The condition of the book is in constant danger. The novel is constantly dying, and there are fears that the publishing industry in general may be doomed. But if there’s one sector of the publishing industry that’s alive and well, it’s e-books. According to data released this week by the Association of American Publishers (PAA)e-book sales continued to grow steadily in 2013.
Data on book sales and reading is notoriously fuzzy. There is no comprehensive data collected and published on the number of books sold in the United States, in print, e-book or combined. Major retailers, like Barnes & Noble and Amazon, publish their sales numbers for print books, but don’t share how many eBooks they sell.
AAP reports revenues earned by major book publishers. For e-books, since there are almost no overhead costs as there are with physical books (for covers, printing, and shipping), reported revenue is approximately equal to e-books sold.
E-books have quickly risen to prominence in the world of book publishing. Publishers began reporting data on e-books in 2008, one year after the release of the first Amazon Kindle. In 2008, e-books were still in their nascent phase. They were so new that they even outsold audiobooks.
Audiobook sales have improved considerably since 2008 (80.85 million compared to 272.82 million in 2013). But their 200% increase is just a blot on the graph of what happened to e-books.
The massive jump in e-book sales from 2008 to 2013 is due, at least in part, to the growing popularity of e-readers, like Amazon’s Kindle, and tablets. Since 2007, e-reader design has improved. Models became thinner, could hold more books, and could download books from anywhere. The new models will even allow you read in the dark.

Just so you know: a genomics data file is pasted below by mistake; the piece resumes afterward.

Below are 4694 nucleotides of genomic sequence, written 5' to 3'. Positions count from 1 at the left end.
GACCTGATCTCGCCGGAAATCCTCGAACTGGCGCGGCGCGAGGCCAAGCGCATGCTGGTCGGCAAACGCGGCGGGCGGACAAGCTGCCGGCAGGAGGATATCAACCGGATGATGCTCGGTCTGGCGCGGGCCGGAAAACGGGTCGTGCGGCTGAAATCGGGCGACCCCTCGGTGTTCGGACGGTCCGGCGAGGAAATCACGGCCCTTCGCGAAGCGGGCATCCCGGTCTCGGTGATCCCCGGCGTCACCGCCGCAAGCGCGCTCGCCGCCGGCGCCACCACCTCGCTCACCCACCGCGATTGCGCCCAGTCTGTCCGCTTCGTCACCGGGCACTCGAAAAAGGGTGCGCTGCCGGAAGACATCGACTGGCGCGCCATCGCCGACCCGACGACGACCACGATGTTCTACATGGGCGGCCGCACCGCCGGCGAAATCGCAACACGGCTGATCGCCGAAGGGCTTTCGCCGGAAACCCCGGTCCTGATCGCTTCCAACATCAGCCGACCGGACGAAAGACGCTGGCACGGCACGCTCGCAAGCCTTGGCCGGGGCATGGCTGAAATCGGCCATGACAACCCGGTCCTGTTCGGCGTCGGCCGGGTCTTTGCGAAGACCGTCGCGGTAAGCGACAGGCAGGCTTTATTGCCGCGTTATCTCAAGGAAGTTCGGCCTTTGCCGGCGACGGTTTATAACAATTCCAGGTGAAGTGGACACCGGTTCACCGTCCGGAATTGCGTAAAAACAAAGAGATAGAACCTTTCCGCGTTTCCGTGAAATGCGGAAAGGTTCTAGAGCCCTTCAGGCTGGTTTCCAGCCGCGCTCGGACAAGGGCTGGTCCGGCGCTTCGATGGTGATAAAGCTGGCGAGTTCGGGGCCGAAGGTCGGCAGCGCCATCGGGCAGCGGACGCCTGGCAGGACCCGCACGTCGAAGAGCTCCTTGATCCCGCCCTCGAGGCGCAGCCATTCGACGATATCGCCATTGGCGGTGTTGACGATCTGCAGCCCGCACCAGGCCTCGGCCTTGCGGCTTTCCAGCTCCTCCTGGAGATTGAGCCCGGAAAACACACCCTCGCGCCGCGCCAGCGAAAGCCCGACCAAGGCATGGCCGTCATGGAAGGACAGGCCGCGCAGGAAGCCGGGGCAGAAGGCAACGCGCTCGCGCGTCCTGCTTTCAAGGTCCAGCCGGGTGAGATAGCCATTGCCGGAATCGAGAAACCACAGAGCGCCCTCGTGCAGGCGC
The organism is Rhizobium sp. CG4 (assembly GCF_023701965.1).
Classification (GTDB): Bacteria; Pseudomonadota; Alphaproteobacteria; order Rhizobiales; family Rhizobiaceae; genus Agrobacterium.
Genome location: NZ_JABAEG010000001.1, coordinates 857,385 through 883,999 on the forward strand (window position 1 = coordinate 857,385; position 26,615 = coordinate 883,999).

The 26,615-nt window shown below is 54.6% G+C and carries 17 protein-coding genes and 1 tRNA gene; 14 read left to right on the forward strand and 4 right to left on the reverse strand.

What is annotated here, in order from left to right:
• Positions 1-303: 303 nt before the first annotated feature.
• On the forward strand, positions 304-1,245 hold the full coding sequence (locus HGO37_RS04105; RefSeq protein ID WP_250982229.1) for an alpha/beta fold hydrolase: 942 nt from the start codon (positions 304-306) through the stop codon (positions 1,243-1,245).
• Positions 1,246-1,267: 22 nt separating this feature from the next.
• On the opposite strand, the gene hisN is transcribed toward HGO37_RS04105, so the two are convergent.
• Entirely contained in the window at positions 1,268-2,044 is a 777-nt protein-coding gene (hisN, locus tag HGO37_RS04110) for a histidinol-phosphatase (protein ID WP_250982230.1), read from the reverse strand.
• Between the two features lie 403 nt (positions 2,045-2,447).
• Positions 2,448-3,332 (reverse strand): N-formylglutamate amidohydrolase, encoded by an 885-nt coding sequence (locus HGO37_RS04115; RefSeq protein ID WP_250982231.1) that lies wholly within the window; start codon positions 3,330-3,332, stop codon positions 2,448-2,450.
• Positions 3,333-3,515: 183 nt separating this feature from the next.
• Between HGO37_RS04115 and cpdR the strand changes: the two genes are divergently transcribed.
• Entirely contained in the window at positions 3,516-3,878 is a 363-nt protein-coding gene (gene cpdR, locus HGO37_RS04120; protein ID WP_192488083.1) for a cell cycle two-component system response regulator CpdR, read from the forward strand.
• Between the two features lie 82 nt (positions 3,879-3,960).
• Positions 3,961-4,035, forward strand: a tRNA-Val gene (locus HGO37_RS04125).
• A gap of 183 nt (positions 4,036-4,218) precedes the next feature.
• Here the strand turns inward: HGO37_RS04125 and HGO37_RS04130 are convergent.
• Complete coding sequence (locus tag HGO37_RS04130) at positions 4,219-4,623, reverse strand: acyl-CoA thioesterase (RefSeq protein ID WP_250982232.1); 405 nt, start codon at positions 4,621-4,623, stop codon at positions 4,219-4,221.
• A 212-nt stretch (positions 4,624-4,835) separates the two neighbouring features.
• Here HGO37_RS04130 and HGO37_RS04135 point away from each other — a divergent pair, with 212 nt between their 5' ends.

The Pew Research Center started data collection on e-readers in 2010 when Apple released the first generation iPad and the tablets started to peel off. Pew found that while 85% of Americans owned a cell phone, only 5% of Americans owned an e-reader and 4% owned a tablet. With the rise of tablets and increasingly thin e-readers, e-book sales have exploded. In the first six months of 2011, The number of e-reader owners has doubled.
Today, 90% of Americans own a cell phone, 32% own an e-reader and 42% own a tablet. This is important because most of the e-book consumption happens on these two devices. More than 50% of readers say they read e-books on tablets or e-readers.
Electronic reading is becoming increasingly common. A 2012 Pew report found that nearly a quarter of Americans said they had read an e-book in the past year. The population of e-readers is one of the fastest growing industries in publishing. From 2011 to 2012, the share of people reading books electronically increased from 16% to 23%.
Although e-readers are growing in popularity, they don’t outgrow print and show no signs of doing so. Of adults surveyed by Pew who read more than one book in 2012, only 5% read alone an e-book. Americans still like their paper books between real cardboard covers and stacked on a shelf.
But the trend lines are negative for the impression. The data on e-book sales and print sales is never completely clear. Total book sales in 2013 were nearly $15 billion, according to the Association of American Publishers. That’s a 14% increase since 2008. E-books accounted for $3 billion. If we eliminated e-books, print book sales would actually be down nearly 8% since 2008.
Even these book sales figures underestimate the profits made by e-books because they do not include the revenue generated by self-published books, because Amazon does not disclose these statistics. Ultimately, eBooks have the potential to rewrite the current publishing model. Their impact on sales shows no signs of abating, and while that’s not good news for independent bookstores, it’s great news for reading.